The infinite capacity of hope

From that moment, Helen Keller’s world opened. She attended the Horace Mann School for the Deaf in Boston, then the Wright-Humason School for the Deaf in New York City. She worked for decades to learn how to read Braille as well as how to communicate through touch-lip reading, typing, and finger-spelling. She was a formidable opponent as a chess player. She attended Radcliffe College where she proved to be a brilliant and extremely hard-working student, graduating with honors in 1904 and becoming the first deaf-blind person to earn a Bachelor’s degree.

Helen Keller became an author, completing her first book, The Story of My Life, in 1905. Others would follow, including The World I Live In, Out of the Dark, The Song of the Stone Wall, The Open Door, and Optimism. Helen had a heart for activism, voicing her views on social and political issues such as women’s suffrage, pacifism, labor rights, and anti-militarism.

She worked tirelessly on behalf of people living with disabilities, traveling around the world and even testifying before Congress about the needs of the blind. In 1920, she helped found the powerful and influential American Civil Liberties Union. She received honorary doctoral degrees from five renowned universities around the world, and in 1963 was awarded the Presidential Medal of Freedom.

The secret of the stars

I love the story of Helen Keller’s life and her amazing breakthroughs and contributions. Even more amazing: late in her life, she lamented in an interview that one of her only regrets was that she had not been able to learn to speak properly — her speech was halting and incoherent because she had heard so little of the spoken word before her illness. If she had learned to speak clearly, she said, she could have helped more people. “How much more good could I have done if I had acquired normal speech?” she said through her teacher. “But out of this sorrowful experience, I understand more fully all human strivings, thwarted ambitions, and the infinite capacity of hope.” What a poignant example of transforming incredible hardship into lasting good!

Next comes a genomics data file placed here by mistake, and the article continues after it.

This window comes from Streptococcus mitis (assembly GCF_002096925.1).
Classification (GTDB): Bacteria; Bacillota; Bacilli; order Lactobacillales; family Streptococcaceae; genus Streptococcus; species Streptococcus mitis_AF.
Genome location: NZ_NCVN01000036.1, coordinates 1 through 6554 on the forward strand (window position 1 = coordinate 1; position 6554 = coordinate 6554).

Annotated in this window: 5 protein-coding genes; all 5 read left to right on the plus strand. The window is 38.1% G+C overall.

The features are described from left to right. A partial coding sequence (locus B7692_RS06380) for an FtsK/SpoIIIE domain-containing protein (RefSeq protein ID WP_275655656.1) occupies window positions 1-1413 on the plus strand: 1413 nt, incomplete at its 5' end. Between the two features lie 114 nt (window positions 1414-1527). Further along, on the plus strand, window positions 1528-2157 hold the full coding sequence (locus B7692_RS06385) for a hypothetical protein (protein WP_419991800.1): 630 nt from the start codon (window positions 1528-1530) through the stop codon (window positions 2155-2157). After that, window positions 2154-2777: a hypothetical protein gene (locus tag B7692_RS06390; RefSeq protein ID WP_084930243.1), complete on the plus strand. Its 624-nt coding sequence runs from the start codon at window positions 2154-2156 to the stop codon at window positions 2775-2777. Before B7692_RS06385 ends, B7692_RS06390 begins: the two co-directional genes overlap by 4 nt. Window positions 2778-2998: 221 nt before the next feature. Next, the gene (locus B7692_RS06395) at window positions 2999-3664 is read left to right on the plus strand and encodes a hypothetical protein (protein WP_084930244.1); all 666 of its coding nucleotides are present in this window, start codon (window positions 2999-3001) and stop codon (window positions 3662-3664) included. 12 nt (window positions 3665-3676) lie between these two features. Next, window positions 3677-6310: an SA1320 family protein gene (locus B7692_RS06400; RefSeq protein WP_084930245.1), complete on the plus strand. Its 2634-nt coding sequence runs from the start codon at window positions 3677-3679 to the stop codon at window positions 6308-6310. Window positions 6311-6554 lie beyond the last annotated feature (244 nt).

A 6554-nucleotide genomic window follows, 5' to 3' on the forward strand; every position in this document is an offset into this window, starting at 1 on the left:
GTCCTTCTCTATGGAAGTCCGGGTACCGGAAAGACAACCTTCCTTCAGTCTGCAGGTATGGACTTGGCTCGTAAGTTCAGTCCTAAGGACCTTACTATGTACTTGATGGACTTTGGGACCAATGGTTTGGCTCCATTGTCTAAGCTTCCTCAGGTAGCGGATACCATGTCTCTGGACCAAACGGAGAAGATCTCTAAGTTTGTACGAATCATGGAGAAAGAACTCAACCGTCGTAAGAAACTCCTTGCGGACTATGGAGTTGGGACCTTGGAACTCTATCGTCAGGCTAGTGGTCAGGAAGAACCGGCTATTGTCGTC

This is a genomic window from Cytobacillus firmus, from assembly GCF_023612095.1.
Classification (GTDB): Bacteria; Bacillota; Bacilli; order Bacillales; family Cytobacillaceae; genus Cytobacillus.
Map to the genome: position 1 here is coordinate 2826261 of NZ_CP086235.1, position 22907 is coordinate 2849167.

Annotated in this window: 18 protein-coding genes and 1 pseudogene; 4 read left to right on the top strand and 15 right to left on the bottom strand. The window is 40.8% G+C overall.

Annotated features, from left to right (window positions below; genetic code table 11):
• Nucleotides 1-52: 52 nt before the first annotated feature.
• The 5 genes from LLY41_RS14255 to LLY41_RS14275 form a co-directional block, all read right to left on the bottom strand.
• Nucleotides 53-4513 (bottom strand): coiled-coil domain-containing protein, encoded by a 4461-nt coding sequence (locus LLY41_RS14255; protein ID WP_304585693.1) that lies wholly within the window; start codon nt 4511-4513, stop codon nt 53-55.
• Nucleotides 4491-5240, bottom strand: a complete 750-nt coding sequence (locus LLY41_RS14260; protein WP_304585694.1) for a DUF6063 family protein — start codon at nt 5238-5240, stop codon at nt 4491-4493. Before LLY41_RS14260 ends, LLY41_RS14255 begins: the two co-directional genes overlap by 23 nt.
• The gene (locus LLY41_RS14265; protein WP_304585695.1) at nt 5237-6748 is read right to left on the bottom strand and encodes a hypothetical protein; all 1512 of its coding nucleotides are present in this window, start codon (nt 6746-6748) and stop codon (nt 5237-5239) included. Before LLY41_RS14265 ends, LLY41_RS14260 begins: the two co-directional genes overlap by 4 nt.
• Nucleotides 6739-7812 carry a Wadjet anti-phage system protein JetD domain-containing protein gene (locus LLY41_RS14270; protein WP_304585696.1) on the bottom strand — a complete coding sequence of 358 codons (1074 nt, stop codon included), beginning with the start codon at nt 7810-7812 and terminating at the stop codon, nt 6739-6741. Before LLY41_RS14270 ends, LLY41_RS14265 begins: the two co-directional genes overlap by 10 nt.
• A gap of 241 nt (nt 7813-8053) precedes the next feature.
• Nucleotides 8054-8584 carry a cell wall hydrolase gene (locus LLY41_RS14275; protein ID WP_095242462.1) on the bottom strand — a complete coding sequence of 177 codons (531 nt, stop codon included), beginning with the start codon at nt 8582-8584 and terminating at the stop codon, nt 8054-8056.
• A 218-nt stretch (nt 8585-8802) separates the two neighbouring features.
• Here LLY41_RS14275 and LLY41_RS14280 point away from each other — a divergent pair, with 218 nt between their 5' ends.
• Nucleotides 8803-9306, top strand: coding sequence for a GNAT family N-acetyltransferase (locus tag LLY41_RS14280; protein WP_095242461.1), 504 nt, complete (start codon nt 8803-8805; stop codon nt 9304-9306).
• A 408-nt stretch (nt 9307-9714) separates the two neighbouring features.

All this is a backdrop for one of my all-time favorite quotes about optimism that sparked such an interest in the story of Helen Keller from none other than Helen herself:

“No pessimist ever discovered the secret of the stars, or sailed to an uncharted land or opened a new doorway for the human spirit.”

Our own four-minute mile

Yes Changes Everything!For decades, running the mile in less than four minutes was considered impossible, beyond the physical capacity of the human body. Then one day in 1954 on the Iffley Road track in Oxford, England, something incredible happened: in front of 3,000 spectators, a 25-year-old medical student named Roger Bannister ran a mile in 3 minutes and 59.4 seconds.

More amazing than the achievement itself was what happened afterward. Though forever, runners had tried without success to break the four-minute mile, within a few weeks, the record was broken again. In a few years, the mile had been run in less than four minutes hundreds of times. Today, the record stands at just over 3 minutes and 43 seconds.